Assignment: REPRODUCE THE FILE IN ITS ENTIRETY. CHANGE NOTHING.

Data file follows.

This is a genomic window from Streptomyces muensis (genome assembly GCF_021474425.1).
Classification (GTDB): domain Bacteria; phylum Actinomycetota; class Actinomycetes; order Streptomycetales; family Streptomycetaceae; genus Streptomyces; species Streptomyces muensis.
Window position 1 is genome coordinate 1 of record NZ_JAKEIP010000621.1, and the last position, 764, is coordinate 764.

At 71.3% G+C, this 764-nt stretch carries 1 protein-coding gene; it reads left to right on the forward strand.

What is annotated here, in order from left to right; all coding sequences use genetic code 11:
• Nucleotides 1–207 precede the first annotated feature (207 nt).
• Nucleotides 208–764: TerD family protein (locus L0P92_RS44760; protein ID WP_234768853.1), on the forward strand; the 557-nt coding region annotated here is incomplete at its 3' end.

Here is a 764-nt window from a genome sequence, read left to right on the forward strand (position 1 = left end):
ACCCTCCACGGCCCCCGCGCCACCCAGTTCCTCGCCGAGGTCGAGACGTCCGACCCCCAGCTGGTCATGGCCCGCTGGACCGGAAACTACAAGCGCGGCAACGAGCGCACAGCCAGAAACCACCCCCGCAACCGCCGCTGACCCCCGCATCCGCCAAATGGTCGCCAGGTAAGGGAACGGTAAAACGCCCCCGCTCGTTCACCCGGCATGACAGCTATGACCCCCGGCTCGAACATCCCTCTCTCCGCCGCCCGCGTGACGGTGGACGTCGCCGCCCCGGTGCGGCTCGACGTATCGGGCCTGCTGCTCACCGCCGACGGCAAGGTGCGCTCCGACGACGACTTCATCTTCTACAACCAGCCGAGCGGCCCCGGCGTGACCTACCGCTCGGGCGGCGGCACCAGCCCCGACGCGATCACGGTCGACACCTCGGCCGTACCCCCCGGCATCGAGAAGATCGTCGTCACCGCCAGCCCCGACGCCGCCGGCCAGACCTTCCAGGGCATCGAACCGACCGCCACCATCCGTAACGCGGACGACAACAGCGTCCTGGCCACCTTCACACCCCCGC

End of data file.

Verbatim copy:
This is a genomic window from Streptomyces muensis (genome assembly GCF_021474425.1).
Classification (GTDB): domain Bacteria; phylum Actinomycetota; class Actinomycetes; order Streptomycetales; family Streptomycetaceae; genus Streptomyces; species Streptomyces muensis.
Window position 1 is genome coordinate 1 of record NZ_JAKEIP010000621.1, and the last position, 764, is coordinate 764.

At 71.3% G+C, this 764-nt stretch carries 1 protein-coding gene; it reads left to right on the forward strand.

What is annotated here, in order from left to right; all coding sequences use genetic code 11:
• Nucleotides 1–207 precede the first annotated feature (207 nt).
• Nucleotides 208–764: TerD family protein (locus L0P92_RS44760; protein ID WP_234768853.1), on the forward strand; the 557-nt coding region annotated here is incomplete at its 3' end.

Here is a 764-nt window from a genome sequence, read left to right on the forward strand (position 1 = left end):
ACCCTCCACGGCCCCCGCGCCACCCAGTTCCTCGCCGAGGTCGAGACGTCCGACCCCCAGCTGGTCATGGCCCGCTGGACCGGAAACTACAAGCGCGGCAACGAGCGCACAGCCAGAAACCACCCCCGCAACCGCCGCTGACCCCCGCATCCGCCAAATGGTCGCCAGGTAAGGGAACGGTAAAACGCCCCCGCTCGTTCACCCGGCATGACAGCTATGACCCCCGGCTCGAACATCCCTCTCTCCGCCGCCCGCGTGACGGTGGACGTCGCCGCCCCGGTGCGGCTCGACGTATCGGGCCTGCTGCTCACCGCCGACGGCAAGGTGCGCTCCGACGACGACTTCATCTTCTACAACCAGCCGAGCGGCCCCGGCGTGACCTACCGCTCGGGCGGCGGCACCAGCCCCGACGCGATCACGGTCGACACCTCGGCCGTACCCCCCGGCATCGAGAAGATCGTCGTCACCGCCAGCCCCGACGCCGCCGGCCAGACCTTCCAGGGCATCGAACCGACCGCCACCATCCGTAACGCGGACGACAACAGCGTCCTGGCCACCTTCACACCCCCGC